P: n/a (6) any good readable references that explain it lucidly ? This was something that has been very interesting to me for a while now, and I'm actually still having a difficult time wrapping my head around it completely. The best written explanation that I've come across was in "The Scheme Programming Language" (http://mitpress.mit.edu/catalog/item/ default.asp?ttype=2&tid=9946). But perhaps others have better references. I'll attempt my own little explanation of call/cc. I'll butcher some of it, I'm sure, but hopefully those more knowledgeable will politely correct me. I will start with a loose analogy and point out a couple examples I came across that did make a lot of sense. First, the bad analogy I have (if you are coming from C programming like me) is setjmp and longjmp. This is a bad analogy in that you're talking about hardware and stack states as opposed to functions, but a good analogy in that it saves the current state of execution, and returns to that same state at a later time with a piece of data attached to it. My first example of using this would be to create a return function in Scheme. I hope I don't get this wrong, but the example would be something like this: (define (my-test x) (call/cc (lambda (return) (return x)))) Now, here's my understanding of what is happening under-the-hood: 1. call/cc stores the current execution state and creates a function to restore to that state. 2. call/cc then calls its own argument with the function it created. The key here is that "return" is a function (created by call/cc) taking 1 argument, and it restores execution at the same state it was when the call/cc began (or immediately after it?). This line: (return x) is really just calling the function created by call/cc, which will restore the execution state to what it was just prior to the call/cc, along with a parameter (in this case, the value of x). My next example I don't follow 100%, and I won't attempt to reproduce it here, but it generates a continuation that modifies itself (bad?) to define a list iterator. http://blog.plt-scheme.org/2007/07/c...ying-code.html I recommend putting that code into a Scheme interpreter and running it. You'll get it. Hope this helps, and I look forward to better explanations than mine that will help me along as well. :) Jeff M. Oct 9 '07 #14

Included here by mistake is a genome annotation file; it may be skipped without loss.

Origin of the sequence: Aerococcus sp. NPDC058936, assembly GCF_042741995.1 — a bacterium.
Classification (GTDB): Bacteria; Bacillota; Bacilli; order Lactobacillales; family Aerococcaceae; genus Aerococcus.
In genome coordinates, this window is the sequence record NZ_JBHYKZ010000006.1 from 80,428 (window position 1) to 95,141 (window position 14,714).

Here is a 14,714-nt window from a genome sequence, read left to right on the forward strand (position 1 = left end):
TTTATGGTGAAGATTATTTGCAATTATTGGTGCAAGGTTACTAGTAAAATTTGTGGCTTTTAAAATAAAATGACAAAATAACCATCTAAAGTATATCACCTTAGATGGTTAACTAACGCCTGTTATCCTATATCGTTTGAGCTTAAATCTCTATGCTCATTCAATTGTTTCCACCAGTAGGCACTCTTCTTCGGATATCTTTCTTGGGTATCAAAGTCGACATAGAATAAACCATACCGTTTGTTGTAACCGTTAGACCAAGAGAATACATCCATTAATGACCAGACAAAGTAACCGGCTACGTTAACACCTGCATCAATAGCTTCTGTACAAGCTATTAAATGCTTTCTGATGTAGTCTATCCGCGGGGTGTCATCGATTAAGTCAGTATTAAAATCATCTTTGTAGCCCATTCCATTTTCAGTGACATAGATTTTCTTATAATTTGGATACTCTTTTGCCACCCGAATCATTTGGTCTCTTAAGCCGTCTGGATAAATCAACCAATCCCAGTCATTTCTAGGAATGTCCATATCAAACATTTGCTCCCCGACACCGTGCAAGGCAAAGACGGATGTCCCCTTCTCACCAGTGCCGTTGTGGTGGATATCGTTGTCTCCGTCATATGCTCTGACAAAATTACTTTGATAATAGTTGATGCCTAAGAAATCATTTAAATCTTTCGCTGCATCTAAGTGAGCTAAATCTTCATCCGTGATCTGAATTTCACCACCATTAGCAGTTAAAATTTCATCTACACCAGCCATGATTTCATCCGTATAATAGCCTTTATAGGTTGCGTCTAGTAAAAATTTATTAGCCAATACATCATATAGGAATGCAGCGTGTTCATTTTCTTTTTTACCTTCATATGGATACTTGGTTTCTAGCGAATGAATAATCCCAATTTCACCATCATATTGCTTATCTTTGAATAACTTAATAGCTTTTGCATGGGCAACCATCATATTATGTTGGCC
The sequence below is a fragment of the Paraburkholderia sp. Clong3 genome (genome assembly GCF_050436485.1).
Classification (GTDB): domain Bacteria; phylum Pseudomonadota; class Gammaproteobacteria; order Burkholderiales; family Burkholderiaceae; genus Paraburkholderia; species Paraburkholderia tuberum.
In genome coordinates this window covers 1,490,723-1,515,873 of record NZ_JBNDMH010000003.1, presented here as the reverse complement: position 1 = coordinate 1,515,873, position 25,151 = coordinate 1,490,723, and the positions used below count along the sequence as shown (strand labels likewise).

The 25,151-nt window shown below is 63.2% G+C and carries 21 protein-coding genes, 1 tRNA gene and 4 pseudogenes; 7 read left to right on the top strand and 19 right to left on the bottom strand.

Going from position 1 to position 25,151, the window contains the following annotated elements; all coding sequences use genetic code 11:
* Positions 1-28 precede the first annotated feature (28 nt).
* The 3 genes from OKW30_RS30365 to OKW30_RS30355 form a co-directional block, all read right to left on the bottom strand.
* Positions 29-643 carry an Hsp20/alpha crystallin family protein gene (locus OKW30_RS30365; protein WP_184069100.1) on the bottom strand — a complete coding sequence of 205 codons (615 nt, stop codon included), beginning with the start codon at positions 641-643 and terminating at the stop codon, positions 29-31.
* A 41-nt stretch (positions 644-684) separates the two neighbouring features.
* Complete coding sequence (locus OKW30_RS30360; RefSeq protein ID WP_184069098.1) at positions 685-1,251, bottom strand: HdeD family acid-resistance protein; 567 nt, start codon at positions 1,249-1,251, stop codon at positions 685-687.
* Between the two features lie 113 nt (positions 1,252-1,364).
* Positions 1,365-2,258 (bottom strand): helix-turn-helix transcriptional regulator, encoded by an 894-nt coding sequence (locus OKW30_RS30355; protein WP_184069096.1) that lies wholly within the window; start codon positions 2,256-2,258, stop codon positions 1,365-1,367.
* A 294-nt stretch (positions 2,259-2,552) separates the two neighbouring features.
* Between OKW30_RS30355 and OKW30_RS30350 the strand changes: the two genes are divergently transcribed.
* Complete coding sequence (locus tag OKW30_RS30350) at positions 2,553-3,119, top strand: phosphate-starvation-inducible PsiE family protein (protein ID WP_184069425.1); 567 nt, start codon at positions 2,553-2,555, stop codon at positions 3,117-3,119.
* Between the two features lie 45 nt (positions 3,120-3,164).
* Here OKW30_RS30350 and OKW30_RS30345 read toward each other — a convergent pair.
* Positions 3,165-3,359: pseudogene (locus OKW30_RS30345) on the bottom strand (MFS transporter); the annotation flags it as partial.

P: n/a On Tue, 09 Oct 2007 19:20:06 +0000, gnuist006 wrote: On Oct 8, 11:09 pm, "." On Tue, 09 Oct 2007 05:15:49 +0000, gnuist006 wrote: >> Can anyone explain: (1) its origin One of the lambda papers, I think. I don't remember which. Hey no-name "dot" you are the only one who says its origin is in one of the old lambda papers. Give me a reference or someone give me a reference. I dont have access to any ACM journals or other conferences. So I said "I think." Matthias corrected me. They're all on readscheme.org ( http://library.readscheme.org/page1.html ) though, and well worth reading. I note that I'm being mocked for not using my real name by someone not using his/her real name. Thank you, no-name gnuist006, you make me laugh. Oct 9 '07 #15